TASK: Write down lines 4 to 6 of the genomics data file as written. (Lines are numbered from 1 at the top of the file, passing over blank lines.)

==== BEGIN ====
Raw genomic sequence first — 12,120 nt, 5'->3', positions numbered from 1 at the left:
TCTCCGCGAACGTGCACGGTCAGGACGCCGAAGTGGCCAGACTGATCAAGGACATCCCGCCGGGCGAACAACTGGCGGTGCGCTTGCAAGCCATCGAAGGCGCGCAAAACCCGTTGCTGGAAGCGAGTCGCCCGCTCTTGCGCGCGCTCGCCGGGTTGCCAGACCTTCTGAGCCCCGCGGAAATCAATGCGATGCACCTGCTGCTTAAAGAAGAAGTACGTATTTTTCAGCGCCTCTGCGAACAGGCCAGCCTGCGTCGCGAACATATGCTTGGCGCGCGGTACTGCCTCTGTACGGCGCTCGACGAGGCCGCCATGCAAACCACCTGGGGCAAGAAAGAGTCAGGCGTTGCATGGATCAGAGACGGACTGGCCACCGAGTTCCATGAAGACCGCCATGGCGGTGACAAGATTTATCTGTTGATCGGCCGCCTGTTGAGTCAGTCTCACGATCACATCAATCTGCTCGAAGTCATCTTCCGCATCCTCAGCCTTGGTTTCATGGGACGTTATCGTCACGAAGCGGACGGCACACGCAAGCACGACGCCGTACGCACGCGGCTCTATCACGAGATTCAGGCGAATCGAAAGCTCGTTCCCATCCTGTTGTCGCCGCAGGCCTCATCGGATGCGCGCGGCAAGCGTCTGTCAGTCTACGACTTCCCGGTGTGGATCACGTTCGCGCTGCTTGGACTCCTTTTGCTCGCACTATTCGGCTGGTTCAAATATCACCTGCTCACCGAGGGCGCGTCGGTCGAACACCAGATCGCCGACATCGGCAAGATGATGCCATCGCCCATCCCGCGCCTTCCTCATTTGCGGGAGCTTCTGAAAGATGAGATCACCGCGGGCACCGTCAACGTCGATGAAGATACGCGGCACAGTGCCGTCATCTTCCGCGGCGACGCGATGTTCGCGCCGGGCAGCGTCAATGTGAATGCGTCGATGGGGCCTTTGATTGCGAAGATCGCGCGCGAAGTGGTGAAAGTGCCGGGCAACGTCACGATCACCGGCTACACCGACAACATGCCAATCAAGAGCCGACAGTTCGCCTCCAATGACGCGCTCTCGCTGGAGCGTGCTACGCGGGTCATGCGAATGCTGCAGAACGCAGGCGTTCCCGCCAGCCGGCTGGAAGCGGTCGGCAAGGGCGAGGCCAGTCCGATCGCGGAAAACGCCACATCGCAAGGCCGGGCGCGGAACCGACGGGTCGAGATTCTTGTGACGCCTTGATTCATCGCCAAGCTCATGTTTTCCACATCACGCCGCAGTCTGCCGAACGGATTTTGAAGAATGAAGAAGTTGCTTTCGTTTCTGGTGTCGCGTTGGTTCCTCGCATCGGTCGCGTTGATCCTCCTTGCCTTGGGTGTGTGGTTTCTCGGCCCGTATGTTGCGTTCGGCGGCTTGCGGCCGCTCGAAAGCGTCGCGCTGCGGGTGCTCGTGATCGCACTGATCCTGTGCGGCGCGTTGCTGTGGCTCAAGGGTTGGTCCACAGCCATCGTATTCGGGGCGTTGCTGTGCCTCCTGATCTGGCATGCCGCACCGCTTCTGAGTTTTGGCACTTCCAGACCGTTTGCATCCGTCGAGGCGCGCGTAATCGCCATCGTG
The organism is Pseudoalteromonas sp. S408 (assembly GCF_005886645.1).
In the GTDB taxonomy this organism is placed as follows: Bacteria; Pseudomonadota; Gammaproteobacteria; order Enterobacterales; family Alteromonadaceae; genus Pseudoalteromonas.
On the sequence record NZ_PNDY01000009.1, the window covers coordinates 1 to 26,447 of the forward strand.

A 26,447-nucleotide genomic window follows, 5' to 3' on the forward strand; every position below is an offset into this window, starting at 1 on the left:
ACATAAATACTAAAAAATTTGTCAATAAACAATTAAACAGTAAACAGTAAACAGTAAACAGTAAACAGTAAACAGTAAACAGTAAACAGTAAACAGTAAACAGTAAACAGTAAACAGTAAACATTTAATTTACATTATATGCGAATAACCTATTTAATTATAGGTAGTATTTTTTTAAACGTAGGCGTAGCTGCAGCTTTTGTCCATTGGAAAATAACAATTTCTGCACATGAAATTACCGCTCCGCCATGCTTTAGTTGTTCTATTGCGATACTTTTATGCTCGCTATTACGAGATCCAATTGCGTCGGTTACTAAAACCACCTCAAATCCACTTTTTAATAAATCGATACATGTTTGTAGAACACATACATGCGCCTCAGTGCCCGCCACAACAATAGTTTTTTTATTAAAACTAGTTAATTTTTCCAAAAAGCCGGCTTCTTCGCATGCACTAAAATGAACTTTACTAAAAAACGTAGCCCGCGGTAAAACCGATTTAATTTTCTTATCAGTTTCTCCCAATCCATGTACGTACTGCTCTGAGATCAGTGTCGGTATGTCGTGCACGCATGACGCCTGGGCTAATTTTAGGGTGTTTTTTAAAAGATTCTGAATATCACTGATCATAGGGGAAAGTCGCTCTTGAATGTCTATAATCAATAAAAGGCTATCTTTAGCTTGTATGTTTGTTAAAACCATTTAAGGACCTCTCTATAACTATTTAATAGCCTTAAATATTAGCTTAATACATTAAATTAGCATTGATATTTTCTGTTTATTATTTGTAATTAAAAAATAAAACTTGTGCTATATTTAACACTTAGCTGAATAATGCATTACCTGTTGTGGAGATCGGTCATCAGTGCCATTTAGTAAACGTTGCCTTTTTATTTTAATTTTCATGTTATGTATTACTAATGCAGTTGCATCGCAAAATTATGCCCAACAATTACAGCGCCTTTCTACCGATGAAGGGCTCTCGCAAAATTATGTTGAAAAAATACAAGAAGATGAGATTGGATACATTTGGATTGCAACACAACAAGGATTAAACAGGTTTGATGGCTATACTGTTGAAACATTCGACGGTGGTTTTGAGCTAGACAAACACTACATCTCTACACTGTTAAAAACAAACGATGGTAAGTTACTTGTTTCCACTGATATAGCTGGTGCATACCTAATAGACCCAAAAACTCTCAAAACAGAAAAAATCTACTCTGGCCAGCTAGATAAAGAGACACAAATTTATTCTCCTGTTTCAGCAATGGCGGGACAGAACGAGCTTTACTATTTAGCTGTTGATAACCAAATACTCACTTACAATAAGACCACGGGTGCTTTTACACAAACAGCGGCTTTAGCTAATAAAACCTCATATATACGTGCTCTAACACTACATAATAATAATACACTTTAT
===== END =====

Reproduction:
In the GTDB taxonomy this organism is placed as follows: Bacteria; Pseudomonadota; Gammaproteobacteria; order Enterobacterales; family Alteromonadaceae; genus Pseudoalteromonas.
On the sequence record NZ_PNDY01000009.1, the window covers coordinates 1 to 26,447 of the forward strand.

A 26,447-nucleotide genomic window follows, 5' to 3' on the forward strand; every position below is an offset into this window, starting at 1 on the left: